So just some of the things that I really want people to think about when they're working with ESOL students, I guess is, first of all, that every ESOL student isn't an immigrant or doesn't necessarily come from the same background or cultural background or socioeconomic status. We can't group our ESOL students collectively, it's not a catchall. And we need to demonstrate that we have an appreciation for their individuality. And on the surface, this is just so obvious, but in reality, ESOL students aren't really treated that way especially in a school where you'll have a large number of ESOL students who speak the same language. Like if you have a lot of students who speak Spanish in your school, some people might assume, well, because they all speak Spanish, they're all the same, but they're not. Some might come from Mexico and some come from El Salvador. And the culture of those countries are very different.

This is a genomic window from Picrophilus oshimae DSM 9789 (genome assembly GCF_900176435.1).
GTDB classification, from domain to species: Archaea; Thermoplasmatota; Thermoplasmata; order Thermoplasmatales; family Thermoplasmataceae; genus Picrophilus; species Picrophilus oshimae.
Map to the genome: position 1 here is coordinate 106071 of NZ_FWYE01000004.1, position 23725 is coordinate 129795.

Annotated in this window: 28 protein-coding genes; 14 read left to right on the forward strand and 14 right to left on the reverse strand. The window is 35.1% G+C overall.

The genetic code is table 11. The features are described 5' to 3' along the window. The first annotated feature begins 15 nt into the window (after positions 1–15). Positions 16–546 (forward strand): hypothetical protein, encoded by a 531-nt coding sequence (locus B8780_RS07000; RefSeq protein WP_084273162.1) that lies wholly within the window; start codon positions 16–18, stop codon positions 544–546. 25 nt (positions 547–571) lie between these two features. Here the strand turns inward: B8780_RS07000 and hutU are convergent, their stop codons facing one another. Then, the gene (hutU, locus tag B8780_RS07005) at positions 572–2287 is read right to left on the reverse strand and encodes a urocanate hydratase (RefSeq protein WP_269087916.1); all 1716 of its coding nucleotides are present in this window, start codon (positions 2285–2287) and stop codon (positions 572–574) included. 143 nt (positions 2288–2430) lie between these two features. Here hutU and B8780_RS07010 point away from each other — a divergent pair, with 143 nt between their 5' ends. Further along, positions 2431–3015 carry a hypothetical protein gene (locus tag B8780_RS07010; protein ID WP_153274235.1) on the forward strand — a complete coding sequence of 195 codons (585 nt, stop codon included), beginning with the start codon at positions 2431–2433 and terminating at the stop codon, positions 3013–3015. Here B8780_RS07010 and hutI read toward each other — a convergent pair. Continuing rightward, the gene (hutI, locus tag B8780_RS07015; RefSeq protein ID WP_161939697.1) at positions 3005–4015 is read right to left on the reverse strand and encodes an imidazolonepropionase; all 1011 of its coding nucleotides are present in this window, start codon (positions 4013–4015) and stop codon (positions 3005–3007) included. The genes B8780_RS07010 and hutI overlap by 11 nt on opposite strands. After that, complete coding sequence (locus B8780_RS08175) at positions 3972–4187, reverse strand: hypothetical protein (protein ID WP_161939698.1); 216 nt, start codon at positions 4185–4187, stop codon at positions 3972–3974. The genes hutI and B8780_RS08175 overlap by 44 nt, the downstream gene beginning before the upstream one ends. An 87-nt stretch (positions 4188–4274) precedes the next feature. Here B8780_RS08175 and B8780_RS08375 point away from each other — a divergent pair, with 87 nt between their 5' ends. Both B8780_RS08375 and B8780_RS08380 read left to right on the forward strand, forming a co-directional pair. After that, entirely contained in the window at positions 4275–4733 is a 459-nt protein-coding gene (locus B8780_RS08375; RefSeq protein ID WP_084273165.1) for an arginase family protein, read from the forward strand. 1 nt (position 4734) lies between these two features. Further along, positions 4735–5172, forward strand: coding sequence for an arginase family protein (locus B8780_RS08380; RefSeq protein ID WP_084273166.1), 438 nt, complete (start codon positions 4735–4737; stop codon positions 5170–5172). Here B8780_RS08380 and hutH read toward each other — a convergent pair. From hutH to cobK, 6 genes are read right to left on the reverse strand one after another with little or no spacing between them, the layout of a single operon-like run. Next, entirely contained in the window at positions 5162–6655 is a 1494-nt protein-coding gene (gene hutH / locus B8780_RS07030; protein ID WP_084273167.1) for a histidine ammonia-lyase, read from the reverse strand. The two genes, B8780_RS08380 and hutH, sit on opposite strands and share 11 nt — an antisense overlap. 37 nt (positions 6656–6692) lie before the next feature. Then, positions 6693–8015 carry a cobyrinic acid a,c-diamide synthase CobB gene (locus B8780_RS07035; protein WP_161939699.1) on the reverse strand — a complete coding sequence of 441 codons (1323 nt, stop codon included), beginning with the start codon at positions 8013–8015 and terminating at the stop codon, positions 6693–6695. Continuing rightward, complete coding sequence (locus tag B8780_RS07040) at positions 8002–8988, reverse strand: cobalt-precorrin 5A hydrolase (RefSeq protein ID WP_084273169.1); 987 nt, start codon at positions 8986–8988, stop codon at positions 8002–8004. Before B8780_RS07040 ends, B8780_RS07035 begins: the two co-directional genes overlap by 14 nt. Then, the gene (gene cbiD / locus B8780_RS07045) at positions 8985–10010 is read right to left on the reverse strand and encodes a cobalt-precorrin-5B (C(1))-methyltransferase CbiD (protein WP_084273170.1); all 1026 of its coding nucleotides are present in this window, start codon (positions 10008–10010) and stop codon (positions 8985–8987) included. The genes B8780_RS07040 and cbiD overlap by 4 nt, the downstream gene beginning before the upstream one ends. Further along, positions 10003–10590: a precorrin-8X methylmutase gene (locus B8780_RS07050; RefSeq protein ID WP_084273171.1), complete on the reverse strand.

And then also just because not only do they have these very different backgrounds, but they have very different command of English and also a different command of their primary language. So an immigrant student from El Salvador might not know any English while the student whose family is originally from Mexico they might have a command of English in terms of interpersonal language, but just not academic language. Or even a student who's born in the United States, but has their family is from another country, they might not even be fluent in their primary language. And so there are so many things that we need to look at as teachers to appreciate their individuality and not group them together collectively so that we can differentiate and build those meaningful relationships.

Ashley Mengwasser: Yeah. You told me this before, which I thought was really interesting that you're separating language proficiency with their intelligence. You can't use that as an indicator.